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Persistence pays off for veteran actor John Ruby

March 25, 2014

Pewaukee native John Ruby has worked for more than 10 years in Los Angeles, carving out a career for himself as an actor in the glitzy city.

Ruby, 36, said his interest in acting developed over time — starting in Lake Country. He was a member of the Hartland North Elementary choir growing up, where he got his first taste for the stage.

“I had a choir teacher, Mrs. Wilson,” he said. “She is no longer there, but she used to give me solos, not every year, but for the Christmas shows, and that was a really exciting thing for me to be a part of.”

His mother, Gay, remembers Ruby had a fascination with magic growing up. He would be the magician, and his sister would be the sidekick.

“They called themselves Jangle and Pop,” Gay recalled.

Ruby played basketball and volleyball at Arrowhead High School and then continued on to Northwestern University, where he majored in German with a minor in international business.

He said he wanted to work for German car manufacturer BMW, but ended up as a consultant for a Chicago business firm.

“I didn’t enjoy being in a cubicle with no windows,” he said. “I felt constricted; it wasn’t what I loved.”

At age 24, Ruby realized he needed to make a change.

 Despite living in Chicago, the birthplace of improvisational theater, Ruby said he still did not have much interest in theater then.

“I maybe went to one or two plays in Chicago,” he said. “I wasn’t part of that world.”

Despite a lack of experience, he said his interest in performing motivated him to pick up his life and move to Los Angeles.

Gay said she was concerned about her son.

“We had many discussions about security, about the perceived Hollywood lifestyle,” she said. “I didn’t want him to be changed, in a negative way, you know, by the Hollywood type. I was concerned about his security as a person and his health.”

Ruby crash landed in a city where he had no friends and no real idea how he was going to pay the bills.

“It is really hard,” he said. “The important thing is, if someone moves here, you gotta figure out how you are going to tread water. How you’re going to pay the bills. There is a lot of inconsistency in acting.”

He said he got hired by a temp agency and then began working in casting. He said working in the business, rubbing elbows with other actors and directors, was instrumental to his career.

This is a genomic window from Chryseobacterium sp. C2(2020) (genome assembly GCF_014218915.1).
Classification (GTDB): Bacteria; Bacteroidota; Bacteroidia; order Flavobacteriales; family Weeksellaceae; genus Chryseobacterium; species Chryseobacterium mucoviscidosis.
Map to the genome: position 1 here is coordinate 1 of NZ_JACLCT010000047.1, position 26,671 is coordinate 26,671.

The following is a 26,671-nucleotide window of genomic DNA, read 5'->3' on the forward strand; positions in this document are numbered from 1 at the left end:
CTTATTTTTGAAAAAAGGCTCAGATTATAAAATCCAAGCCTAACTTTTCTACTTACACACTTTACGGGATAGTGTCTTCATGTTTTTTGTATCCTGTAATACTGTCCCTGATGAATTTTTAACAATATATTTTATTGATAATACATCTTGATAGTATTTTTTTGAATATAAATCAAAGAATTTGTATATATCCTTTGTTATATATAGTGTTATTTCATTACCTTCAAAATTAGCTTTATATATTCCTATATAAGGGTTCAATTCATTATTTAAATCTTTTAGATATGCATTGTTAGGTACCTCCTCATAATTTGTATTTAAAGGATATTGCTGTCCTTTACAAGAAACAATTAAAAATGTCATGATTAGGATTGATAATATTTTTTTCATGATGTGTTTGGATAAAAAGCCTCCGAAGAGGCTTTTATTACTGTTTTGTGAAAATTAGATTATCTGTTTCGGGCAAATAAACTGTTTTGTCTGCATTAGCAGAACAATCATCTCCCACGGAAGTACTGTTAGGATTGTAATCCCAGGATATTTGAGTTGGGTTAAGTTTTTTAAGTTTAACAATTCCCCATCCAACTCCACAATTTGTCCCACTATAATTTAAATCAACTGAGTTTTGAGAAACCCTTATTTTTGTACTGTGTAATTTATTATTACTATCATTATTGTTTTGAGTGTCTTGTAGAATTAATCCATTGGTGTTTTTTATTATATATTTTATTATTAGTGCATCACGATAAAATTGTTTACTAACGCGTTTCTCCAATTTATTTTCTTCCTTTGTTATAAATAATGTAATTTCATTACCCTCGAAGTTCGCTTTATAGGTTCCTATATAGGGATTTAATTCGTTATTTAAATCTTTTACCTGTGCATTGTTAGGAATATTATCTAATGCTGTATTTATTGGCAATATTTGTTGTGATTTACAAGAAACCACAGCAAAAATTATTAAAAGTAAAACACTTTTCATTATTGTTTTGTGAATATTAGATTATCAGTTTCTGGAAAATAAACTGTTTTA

“That was a game changer, I got more comfortable,” he said.

He attended an inexhaustible number of acting workshops and classes, on subjects ranging from improvisation to scene study, and began to find work in commercials and in improvisational shows.

In 2011, he co-starred in his first feature film, “Touch,” in which he plays a married mechanic who strikes up a friendship with a Vietnamese-American manicurist.

The film, directed by Minh Duc Nguyen, won best storyline, actress and cinematography at the Boston International Film Festival. It was named best picture by the audience at the Vietnamese International Film Festival.

“That was a great experience, because it was an independent film, and he was the writer and the editor, and it was neat to participate in something that the director was so passionate about,” Ruby said.

Ruby said he is currently writing a feature film script about a triathlete who struggles as a single parent.

“It is a world that has not really been explored, and there are a lot of people doing triathlons and mud runs,” he said.

Last July, Ruby married his longtime girlfriend, Annie, whom he met on stage while performing on “The Maiden’s Prayer.” His future wife actually played his wife in the play, and the relationship developed off set. He said the couple’s first kiss happened backstage.

Ruby still returns to Wisconsin regularly. He said his hometown is a source of strength.

“When I go back, I have those roots,” he explained. “I go back to the house I grew up in and that helps ground me.”

Audiences can learn more about Touch by visiting touchthemovie.com.

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Weekend Happenings

Featured this week:  

Lake Country Players present “The Diary of Anne Frank”: 7:30 p.m. Oct. 3, Lake Country Playhouse, 221 E. Capitol Drive, Hartland. $13 - $18 (262) 367-4697, www.lakecountryplayhouse.net.

Cottonwood Wayside Nature and Education Center Grand Opening: 5-7 p.m. Oct. 4, Cottonwood Wayside Nature and Education Center, 901 Cottonwood Ave., Hartland. Features the new chimney which will be home to more than 1,000 displaced chimney swift birds. Event also includes face painting, nature scavenger hunt, games and more. Hot dogs, chips and soda will be available for purchase.

Indian Summer: 8:30 a.m.-5 p.m. Oct. 3; 10 a.m.-5 p.m. Oct. 4; 10 a.m.-4 p.m. Oct. 5, Ashippun Town Hall, Highway P and Highway O, Ashippun. Buckskinner encampment, tepee tours,wigwams, Native American drummers and dancers, Highlanders Voyageur Camp plus Revolutionary, Civil and Spanish-American War camps. Free admission. (920) 474-4619 http://www.ashipppun.com.

Dark Carnival: 7-10:30 p.m. Oct. 4, 10-11, 17-18, 24-25, 31, Enterprise Building, 212 Wisconsin Ave., Oconomowoc. Formerly Haunted High, exhibit features more than 70 volunteers creating 50 specters and zombies plus special effects, lighting and sounds. $15, $23 fast pass. Open 2 to 4 p.m. Oct. 25 for kids 5-12 ($5) with lighted displays and treats along the way.

Updates to this calendar are made weekly Monday afternoon. 

All weekend happenings.